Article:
Flume-Liberty Loop

Mount Flume (4328') and Mount Liberty (4459')

2001 September 01

This is a well known loop the overlaps part of the Appalachian Trail. It offers two of NH's 48 peaks over 4000' and can be done in a day. For us it was a crash course on hiking do's and don't's and also our first 4000 footer. It took us about 7.5 hours to cover the approximate 10.7 mile, 3700' loop and that's after hiking the 2 mile Flume Gorge loop for 12.7 miles and 4100' total that day! We ascended via the Flume Slide trail which can be a rather difficult and potentially dangerous trail, especially when wet. I have seen some sites that suggest hiking up Liberty and down Flume. I would recommend against this.

The weather was questionable, so we hiked the Flume Gorge (400', 2mi) tourist area since Elleing had never seen it. We figured it would justify the trip if the weather didn't clear up. After the hiking the Flume Gorge Loop, we ate chicken sandwiches and popcorn in the cafeteria and it was a good thing we did. At 11:30 AM the weather looked a bit better, so we packed the plastic ponchos we just purchased for our scenic hike through Flume Gorge and with 2 miles already behind us, we got going.

We hiked up Flume Slide Trail in the rain which was a mistake especially since a trailhead sign warned against it. We managed well enough, but we would never recommend it, nor would we do it again. Some have suggested hiking the loop in the opposite direction. I can't see why since climbing down the Flume Slide trail has to be much more difficult and dangerous.

Shawn_on_Flume_Slide_trail elleing_on_flume_slide_trail at_Osseo_trail_junction

I was surprised how much colder it was on the ridge. We had hike up Flume Slide in shorts and t-shirts, but we quickly put on pants and long-sleeve shirts. With the rain long gone, the views were fantastic from both summits. Unfortunately, it was too cold and we had too little time to spend much time up there. We took pictures of the summits and ate PowerBars on the summits and moved on. I was surprised to see Loon Mt. Skit Area up there, too. It seemed too close.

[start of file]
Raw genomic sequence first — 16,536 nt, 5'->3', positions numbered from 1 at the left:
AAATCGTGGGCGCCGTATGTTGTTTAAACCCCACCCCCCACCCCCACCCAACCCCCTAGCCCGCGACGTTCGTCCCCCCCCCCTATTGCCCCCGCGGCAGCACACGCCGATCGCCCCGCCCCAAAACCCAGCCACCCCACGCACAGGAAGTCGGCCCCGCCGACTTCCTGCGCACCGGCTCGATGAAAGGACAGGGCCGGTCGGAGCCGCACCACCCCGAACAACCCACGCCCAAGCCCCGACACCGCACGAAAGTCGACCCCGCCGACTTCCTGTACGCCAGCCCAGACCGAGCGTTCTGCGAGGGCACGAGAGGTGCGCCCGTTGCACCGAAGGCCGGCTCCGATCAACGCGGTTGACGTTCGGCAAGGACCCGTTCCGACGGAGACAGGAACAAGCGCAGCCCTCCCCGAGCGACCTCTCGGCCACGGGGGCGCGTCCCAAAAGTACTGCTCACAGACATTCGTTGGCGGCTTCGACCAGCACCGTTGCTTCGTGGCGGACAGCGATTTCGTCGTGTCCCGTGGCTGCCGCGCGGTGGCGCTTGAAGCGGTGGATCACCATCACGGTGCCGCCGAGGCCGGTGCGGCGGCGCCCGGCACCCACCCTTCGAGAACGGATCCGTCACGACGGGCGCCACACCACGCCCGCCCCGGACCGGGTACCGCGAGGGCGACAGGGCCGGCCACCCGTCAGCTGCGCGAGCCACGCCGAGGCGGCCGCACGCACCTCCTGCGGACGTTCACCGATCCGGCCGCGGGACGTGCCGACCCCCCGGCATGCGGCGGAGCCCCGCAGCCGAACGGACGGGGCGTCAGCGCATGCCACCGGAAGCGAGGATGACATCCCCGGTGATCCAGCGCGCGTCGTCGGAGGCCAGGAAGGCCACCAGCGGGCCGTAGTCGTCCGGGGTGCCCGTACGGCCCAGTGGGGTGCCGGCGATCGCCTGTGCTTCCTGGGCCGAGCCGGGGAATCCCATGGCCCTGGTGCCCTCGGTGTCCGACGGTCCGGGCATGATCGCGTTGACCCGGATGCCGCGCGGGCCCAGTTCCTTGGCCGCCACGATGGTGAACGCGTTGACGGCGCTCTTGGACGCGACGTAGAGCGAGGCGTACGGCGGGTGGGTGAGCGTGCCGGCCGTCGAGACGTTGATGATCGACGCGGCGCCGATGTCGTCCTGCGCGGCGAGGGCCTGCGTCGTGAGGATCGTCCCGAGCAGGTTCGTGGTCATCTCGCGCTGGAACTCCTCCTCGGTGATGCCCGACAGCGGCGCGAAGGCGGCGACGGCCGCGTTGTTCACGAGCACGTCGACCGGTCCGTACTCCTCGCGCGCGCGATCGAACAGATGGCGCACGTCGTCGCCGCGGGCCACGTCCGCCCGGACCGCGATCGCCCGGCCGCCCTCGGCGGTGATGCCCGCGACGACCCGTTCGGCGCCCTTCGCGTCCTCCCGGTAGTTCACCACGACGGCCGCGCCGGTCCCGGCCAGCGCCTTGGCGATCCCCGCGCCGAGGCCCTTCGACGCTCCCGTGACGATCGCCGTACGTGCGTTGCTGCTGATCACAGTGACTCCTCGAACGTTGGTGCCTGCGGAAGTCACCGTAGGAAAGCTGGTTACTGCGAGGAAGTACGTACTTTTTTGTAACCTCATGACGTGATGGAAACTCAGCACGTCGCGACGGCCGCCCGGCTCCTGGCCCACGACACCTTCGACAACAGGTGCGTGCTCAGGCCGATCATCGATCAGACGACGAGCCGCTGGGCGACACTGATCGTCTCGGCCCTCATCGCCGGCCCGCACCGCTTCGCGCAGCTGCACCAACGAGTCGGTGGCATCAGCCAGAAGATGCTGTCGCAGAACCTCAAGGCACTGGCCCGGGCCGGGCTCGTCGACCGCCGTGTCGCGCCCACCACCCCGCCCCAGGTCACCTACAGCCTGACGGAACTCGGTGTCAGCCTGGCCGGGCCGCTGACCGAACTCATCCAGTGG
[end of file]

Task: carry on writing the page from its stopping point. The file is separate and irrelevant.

Liberty_from_Flume_summit Elleing_on_Flume_summit Loon_Mt_trails

We continued on from Flume to Liberty because it looked so close on the map and by sight. Plus, the thought of trying to descend over the wet flume slide trail was scary. We now appreciate what a few hundred feet of extra vertical can mean on tired feet. It was still nice to get to hike the whole loop. It was dark by the time we neared the base of the mountain and every footfall hurt. I stopped once to rub Elleing's feet and We even walked on the grass during the last, paved, mile because the pavement was too hard. Breaks weren't an option because it was getting dark and I didn't want to get stuck on the trail without a flashlight. We passed through the Whitehouse trailhead parking lot at about 7:30pm and they were locking the gates. We were parked at the Flume Visitor Center, so it wasn't an issue.

parking_lot_from_ridge elleing_on_liberty shawn_on_liberty elleing_cold_and_tired Flume_from_Liberty_summit at_liberty_spring_trail_junction

On this hike, we began to appreciate the things you hear recommended so often about hiking. The cotton sweatpants I brought for warmth although effective were too heavy. We were very hungry and by late afternoon we had exhausted our PowerBars. Elleing began eating Starburst candies just to get some more sugar in her. Our shoes were uncomfortable for such a long walk. Elleing even returned hers to EMS (EMS is a great store!). We were fortunate that the rain had let up or we would have been appreciating proper rain gear as well.

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